“Hugh Glass: Grizzly Survivor”is the latest addition to the South Dakota Biography Series published by the South Dakota Historical Society Press. The book will be available in May for $14.95, plus shipping and tax. It can be preordered directly from the South Dakota Historical Society Press at or by calling (605) 773-6009. Follow the South Dakota Historical Society Press on Facebook (SDHS Press) and Twitter (@sdhspress) for more information.




Editor’s Note:Email for publicity information and to contact the author.


About the South Dakota State Historical Society

The South Dakota State Historical Society is a division of the Department of Education. The State Historical Society, an Affiliate of the Smithsonian Institution, is headquartered at the South Dakota Cultural Heritage Center in Pierre. The center houses the society’s world-class museum, the archives, and the historic preservation, publishing and administrative/development offices. Call (605) 773-3458 or visit for more information. The society also has an archaeology office in Rapid City; call (605) 394-1936 for more information.


New Biography from State Historical Society Focuses on Red Cloud

McDermott - Red Cloud (CI)Pierre, S.D.—A larger-than-life figure in the history of the West, Red Cloud is the only American Indian leader who defeated the United States Army in a war. In Red Cloud: Oglala Legend, the latest book from the South Dakota State Historical Society, author John D. McDermott examines the Sioux leader’s rise to prominence, his struggle against cultural domination and the victory that closed Bozeman Trail in 1868.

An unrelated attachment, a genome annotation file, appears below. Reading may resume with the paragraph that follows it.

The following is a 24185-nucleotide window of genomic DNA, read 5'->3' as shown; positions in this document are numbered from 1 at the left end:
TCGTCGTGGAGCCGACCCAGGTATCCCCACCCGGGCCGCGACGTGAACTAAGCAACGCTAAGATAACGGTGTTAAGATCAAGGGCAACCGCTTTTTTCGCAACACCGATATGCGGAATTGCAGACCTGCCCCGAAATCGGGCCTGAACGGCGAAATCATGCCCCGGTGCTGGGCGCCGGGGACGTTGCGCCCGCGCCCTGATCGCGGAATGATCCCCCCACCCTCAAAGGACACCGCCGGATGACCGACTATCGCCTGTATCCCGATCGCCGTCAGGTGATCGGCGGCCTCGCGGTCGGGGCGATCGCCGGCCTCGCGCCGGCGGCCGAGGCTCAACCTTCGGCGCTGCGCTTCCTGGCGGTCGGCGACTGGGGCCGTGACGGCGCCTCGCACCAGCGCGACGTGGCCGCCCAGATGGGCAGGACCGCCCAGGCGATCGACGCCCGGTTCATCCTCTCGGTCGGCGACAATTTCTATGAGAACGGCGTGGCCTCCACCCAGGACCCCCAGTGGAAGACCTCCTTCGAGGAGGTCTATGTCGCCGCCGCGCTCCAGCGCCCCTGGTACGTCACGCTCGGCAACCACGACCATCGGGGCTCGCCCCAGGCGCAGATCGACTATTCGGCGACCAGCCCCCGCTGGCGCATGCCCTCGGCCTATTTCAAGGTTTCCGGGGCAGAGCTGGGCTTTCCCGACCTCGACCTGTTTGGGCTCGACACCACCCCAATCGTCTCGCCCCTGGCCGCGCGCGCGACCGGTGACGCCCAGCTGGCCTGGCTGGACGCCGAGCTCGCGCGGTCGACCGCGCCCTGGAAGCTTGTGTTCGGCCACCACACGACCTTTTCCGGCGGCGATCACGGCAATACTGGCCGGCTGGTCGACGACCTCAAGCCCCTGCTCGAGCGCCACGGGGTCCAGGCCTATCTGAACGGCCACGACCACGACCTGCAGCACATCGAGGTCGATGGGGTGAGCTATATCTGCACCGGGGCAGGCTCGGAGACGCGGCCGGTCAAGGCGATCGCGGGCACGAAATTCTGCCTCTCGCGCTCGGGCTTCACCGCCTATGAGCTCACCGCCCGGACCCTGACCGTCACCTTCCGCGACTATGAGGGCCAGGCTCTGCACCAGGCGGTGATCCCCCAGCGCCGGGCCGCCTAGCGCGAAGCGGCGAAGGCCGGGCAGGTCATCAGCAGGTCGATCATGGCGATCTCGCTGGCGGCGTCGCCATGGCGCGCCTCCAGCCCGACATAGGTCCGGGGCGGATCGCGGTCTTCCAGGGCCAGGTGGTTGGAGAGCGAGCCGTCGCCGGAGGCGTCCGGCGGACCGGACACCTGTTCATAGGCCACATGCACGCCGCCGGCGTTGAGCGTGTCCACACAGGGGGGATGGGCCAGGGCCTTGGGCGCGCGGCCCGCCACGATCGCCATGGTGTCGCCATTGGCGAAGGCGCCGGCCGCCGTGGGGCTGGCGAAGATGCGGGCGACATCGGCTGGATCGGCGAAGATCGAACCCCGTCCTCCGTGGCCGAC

“With Red Cloud, McDermott has used little-known sources to illuminate the early childhood and worldview of this historical legend who lived during a time of great upheaval for his people,” says Jay D. Vogt, director of the South Dakota State Historical Society.

Born in 1821 in present-day Nebraska, Red Cloud fought to keep non-Indian settlers and the United States military out of his people’s territory in 1866–1868. In what would come to be known as Red Cloud’s War, the chief defeated the army but would alter his tactics from armed resistance to a long-term strategy that included diplomacy.